Figure 1. Jaani Formation at Panga Cliff, Saaremaa, Estonia.

Figure 1. Jaani Formation at Panga Cliff, Saaremaa, Estonia.

The purpose of my research is to describe and recreate the paleoenvironment of the Jaani Formation. I am doing this by analyzing thin-section slides, stromatoporoid sponges (Figure 2), and various other fossils such as corals and brachiopods. It appears thus far that the lower Mustjala Member is far more fossiliferous and contains larger stromatoporoids, many of which are still in life position. This indicates a tranquil shallow marine environment. Smaller and flatter sponges are found in the upper Mustjala Member, close to the Mustjala/Ninase boundary. This is likely because of a shallowing of the water through time (a regression).

Figure 2. Stromatoporoids from the Mustjala Member, Jaani Formation (Silurian, Wenlock) on Saaremaa, Estonia.

Figure 2. Stromatoporoids from the Mustjala Member, Jaani Formation (Silurian, Wenlock) on Saaremaa, Estonia.

The Ninase Member has different characteristics than the Mustjala. In general, it is better cemented and contains fewer fossils. It also contains more brachiopods and fewer sponges. It may have been deposited in a higher energy environment. Continued analysis of both members is required to gain a better understanding of this approximately 420 million year old environment.

Paleoenvironmental Reconstruction of the Late Silurian (Pridoli) Äigu Beds of Saaremaa Island, Estonia (Senior Independent Study Thesis by Palmer Shonk)

February 15th, 2010

Editor’s note: Senior Independent Study (I.S.) is a year-long program at The College of Wooster in which each student completes a research project and thesis with a faculty mentor.  We particularly enjoy I.S. in the Geology Department because there are so many cool things to do for both the faculty advisor and the student.  We are now posting abstracts of each study as they become available.  The following was written by Palmer Shonk, a senior geology major from Dublin, New Hampshire.  Here is a link to his final PowerPoint presentation on this project.

I traveled to Estonia in July of 2009 with my advisor, Dr. Mark Wilson, Dr. Bill Ausich of The Ohio State University, and fellow Wooster geology major Robert McConnell. Upon arrival, we were greeted by Dr. Olev Vinn, his wife Ingrid, and their baby daughter. Olev is a geology professor at Tartu University in Estonia. The seven of us then headed for the island of Saaremaa, where I carried out my research. We stayed in the town of Kuressaare, on the southern shore of the island. My field site, the Äigu Beds, is about a 20 minute drive southwest of Kuressaare, on the western shore of the Sõrve Peninsula.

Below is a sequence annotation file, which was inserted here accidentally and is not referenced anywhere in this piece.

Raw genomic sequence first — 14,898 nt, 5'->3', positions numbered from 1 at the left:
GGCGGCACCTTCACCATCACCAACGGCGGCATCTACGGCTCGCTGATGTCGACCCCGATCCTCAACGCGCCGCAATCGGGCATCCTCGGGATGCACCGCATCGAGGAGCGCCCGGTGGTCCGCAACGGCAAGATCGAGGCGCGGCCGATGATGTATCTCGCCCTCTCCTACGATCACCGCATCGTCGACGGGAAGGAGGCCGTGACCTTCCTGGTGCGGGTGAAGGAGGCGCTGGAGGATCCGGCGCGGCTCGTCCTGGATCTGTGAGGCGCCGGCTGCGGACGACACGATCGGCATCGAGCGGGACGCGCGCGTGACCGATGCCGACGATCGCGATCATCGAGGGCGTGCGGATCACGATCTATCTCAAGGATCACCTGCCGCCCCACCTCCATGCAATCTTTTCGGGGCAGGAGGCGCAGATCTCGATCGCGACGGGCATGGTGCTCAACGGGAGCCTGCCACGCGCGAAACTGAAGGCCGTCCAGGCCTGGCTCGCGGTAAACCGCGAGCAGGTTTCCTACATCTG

The Äigu Beds (Figure 1) are part of the Kaugatuma formation, named after the nearby town of Kaugatuma. My goal is to use the fossils and lithology at the beds to reconstruct an environment 418 million years old. My group assisted me in collecting fossils from three distinct layers. The first layer, about 8 cm thick, is an argillaceous limestone and contains many fossils still in life position, particularly crinoid holdfasts (Figure 2). This layer represents a calm, shallow-marine environment with soft, submarine dunes. The second layer, about 17 cm thick, shows evidence of a high energy event such as a storm. Fossils in the second layer have been crushed and are cemented together. The third layer, about 30 cm thick, is comprised again of the argillaceous limestone of layer one, but also shows evidence of a small scale high-energy event due to its “mashed” fossil specimens.

Figure 1. Part of the Äigu Beds on Saaremaa Island, Estonia; Late Silurian in age; note green pen for scale.

Figure 1. Part of the Äigu Beds on Saaremaa Island, Estonia; Late Silurian in age; note green pen for scale.

Figure 2. Crinoid holdfast from the first layer at the Äigu Beds; note tip of pen for scale.

Figure 2. Crinoid holdfast from the first layer at the Äigu Beds; note tip of pen for scale.

« Prev